The Beatles – Anthology 1: #519 of best 1,000 albums ever!

The Beatles - Anthology 1

So why is The Beatles’ Anthology 1 on this best 1,000 albums ever thing?

How to “handle” The Beatles’ three anthology albums that were released in the mid-1990s posed a particularly interesting challenge with relation to this here best 1,000 albums ever project.

Take Anthology 1 for example: it contains 60 tracks and some two hours of music. It also includes precisely one single “new” song (“Free As A Bird”), which is pretty good but honestly nothing mind blowing going by the insanely high bar The Beatles naturally set.

Among the 60 tracks, there are a bunch of alternative takes or recordings of early Beatles songs (I’m tempted to call them “classics,” but at some point all Beatles songs sort of became classics, I guess?), such as “Love Me Do,” “Please Please Me,” “On After 909,” and “Roll Over Beethoven.”

Which is all good stuff. And yet: there’s gold in them thar hills, for those Beatles superfans willing to look. That’s to say, there’s a sweet treasure trove of early recordings on the Anthology 1 that either aren’t available anywhere else or (at least pre-streaming era) are quite hard to find.

Songs like “Hello Little Girl,” “Searchin’,” “Three Cool Cats,” and “Besame Mucho” show off the seemingly effortless way that the band breezes through different late 1950s and early 1960s musical styles. And you can get a riveting sense of the immense talent that was about to be unleashed upon the world.

I must also add that I really dig the very loose, live recording of “All My Loving” that’s included.

Some stats & info about The Beatles – Anthology 1

  • What kind of musical stylings does this album represent? Rock Music, British Bands, British Invasion, Rock & Roll
  • Rolling Stone’s greatest 500 albums ranking – not ranked!
  • All Music’s rating – 3 out of 5 stars
  • When was Anthology 1 released? 1995
  • My ranking, the one you’re reading right now – #519 out of 1,000

The Beatles’ Anthology 1 on Spotify

A lyrical snippet from The Beatles’ Anthology 1 that’s evocative of the album in some way, maybe

Well up came that first cat, he said, “Man, look at that! Man do you see what I see?”

What’s something interesting thing about The Beatles’ Anthology 1 that most people don’t know?

Interspersed throughout Anthology 1 are a number of audio tracks from Beatles manager Brian Epstein, who is sometimes referred to as “the man behind The Beatles.” These tracks are interesting enough, though they of course can’t convey the enormous impact he had on The Beatles’ fortunes.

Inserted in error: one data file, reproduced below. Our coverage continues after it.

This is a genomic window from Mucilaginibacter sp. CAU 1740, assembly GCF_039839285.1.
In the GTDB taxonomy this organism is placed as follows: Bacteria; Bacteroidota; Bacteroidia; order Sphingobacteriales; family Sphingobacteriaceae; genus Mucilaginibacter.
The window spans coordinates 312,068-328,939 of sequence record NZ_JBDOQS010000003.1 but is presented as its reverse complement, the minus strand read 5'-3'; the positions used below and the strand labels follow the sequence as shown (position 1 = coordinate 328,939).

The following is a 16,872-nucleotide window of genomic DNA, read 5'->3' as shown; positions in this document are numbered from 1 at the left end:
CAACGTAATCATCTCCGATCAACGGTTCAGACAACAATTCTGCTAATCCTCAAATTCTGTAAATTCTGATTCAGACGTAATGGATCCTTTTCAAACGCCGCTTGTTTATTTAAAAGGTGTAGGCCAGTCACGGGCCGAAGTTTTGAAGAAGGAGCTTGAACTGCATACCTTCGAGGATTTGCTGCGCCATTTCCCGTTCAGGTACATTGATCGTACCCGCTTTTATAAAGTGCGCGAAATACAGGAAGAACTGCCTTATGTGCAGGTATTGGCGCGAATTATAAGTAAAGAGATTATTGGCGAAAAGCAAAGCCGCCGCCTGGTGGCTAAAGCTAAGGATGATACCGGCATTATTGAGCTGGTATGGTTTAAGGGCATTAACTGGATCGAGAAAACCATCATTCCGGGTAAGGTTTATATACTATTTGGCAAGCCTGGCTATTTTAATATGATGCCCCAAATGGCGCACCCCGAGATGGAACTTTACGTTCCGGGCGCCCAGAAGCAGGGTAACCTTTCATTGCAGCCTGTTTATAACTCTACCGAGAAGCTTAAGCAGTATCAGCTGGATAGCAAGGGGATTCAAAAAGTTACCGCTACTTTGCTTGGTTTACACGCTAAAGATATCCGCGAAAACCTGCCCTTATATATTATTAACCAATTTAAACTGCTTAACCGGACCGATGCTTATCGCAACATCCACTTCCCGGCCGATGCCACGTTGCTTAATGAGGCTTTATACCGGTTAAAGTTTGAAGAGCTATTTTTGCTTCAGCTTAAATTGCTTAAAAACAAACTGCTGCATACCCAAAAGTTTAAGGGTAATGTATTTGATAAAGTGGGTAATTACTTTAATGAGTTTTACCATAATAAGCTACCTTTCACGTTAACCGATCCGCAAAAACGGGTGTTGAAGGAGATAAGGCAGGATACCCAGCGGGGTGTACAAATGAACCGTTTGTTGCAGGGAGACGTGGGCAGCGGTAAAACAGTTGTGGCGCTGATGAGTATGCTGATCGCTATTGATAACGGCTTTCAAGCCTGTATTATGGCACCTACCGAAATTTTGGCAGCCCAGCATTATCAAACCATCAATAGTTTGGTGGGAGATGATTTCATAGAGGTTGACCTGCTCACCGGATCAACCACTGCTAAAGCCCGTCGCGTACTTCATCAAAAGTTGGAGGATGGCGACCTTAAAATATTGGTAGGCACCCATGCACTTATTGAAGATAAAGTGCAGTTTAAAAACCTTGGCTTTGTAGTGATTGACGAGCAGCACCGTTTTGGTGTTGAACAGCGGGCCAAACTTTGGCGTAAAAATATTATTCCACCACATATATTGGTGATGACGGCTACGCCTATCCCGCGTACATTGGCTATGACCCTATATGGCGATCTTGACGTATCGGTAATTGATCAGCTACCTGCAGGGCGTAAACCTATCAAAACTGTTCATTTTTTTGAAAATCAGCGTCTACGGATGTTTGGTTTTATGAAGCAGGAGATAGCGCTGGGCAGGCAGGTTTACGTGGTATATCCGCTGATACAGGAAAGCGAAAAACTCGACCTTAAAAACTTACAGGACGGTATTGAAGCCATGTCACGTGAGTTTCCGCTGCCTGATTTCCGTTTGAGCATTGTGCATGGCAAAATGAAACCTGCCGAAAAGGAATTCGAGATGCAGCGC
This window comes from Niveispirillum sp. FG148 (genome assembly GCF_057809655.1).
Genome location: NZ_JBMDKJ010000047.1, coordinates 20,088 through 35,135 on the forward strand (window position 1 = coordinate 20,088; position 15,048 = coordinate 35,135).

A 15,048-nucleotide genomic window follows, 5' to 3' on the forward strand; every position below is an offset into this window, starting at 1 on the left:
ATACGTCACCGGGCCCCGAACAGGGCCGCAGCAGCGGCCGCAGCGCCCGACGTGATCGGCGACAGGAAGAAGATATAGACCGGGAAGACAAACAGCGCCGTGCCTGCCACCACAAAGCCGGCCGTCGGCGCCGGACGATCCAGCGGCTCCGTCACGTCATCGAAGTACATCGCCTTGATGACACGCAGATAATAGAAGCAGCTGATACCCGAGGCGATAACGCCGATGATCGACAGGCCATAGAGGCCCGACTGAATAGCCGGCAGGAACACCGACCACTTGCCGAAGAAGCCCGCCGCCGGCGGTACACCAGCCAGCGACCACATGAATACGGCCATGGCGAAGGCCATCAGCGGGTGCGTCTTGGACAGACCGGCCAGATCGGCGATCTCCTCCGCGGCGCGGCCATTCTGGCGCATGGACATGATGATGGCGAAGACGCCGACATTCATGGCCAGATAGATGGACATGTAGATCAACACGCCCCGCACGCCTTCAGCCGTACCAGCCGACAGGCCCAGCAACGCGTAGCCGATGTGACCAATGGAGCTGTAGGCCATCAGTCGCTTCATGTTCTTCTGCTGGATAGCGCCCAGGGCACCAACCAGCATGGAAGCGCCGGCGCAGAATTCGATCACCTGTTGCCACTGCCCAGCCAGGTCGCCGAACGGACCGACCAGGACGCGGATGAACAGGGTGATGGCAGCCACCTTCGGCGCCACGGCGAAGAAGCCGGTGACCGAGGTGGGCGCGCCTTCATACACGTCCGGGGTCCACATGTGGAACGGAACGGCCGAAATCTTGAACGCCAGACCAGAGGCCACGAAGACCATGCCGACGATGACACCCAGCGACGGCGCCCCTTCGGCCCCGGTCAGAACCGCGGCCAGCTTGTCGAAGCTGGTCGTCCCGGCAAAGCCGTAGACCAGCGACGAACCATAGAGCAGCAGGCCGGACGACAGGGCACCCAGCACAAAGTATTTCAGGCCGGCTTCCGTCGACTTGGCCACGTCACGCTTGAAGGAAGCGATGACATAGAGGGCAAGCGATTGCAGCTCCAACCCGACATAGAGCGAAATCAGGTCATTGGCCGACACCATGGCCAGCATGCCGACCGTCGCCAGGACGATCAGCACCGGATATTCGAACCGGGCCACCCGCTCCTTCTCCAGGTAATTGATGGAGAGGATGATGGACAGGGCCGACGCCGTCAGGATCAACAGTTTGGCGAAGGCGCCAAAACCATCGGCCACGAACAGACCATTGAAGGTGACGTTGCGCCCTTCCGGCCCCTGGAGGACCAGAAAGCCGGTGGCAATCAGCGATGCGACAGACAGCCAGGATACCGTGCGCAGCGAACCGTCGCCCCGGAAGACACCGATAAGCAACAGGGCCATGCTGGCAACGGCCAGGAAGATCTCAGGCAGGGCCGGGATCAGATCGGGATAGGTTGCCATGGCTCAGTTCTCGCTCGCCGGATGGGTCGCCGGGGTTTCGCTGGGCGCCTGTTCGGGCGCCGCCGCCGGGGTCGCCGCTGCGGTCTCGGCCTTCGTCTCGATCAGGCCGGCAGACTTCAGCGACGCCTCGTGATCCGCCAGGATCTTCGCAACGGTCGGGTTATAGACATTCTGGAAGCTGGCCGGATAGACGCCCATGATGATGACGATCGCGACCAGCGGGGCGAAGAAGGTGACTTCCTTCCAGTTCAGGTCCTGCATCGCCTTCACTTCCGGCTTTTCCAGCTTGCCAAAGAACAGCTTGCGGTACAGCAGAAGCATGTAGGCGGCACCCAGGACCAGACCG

One of many things that is deftly highlighted by the brilliant Beatles’ documentary, Get Back, is how much the band misses Epstein’s presence and influence during the latter days of their career as a band.

I could go on for thousands of words more about how great Get Back is, but I’ll limit myself to one further observation that relates to the early Beatles days. With surprising frequency, you hear Paul or John reference their days “in Hamburg,” which refers to the time period from 1960-1962 when The Beatles would get regular gigs abroad to make some cash and polish their chops before they broke huge.

I mention this because during the time period of Get Back, early 1969, the band has been famous worldwide for years, but of course for them – still very young men at this point – their time as a band and as friends before they were famous didn’t seem all that long ago to them.

What does the “best 1,000 albums ever” mean and why are you doing this?

Yeah, I know it’s audacious, a little crazy (okay, maybe a lot cray cray), bordering on criminal nerdery.

But here’s what it’s NOT: a definitive list of the Greatest Albums of All-Time. This is 100% my own personal super biased, incredibly subjective review of what my top 1,000 albums are, ranked in painstaking order over the course of doing research for nearly a year, Rob from High Fidelity style. Find out more about why I embarked on a best 1,000 albums ever project.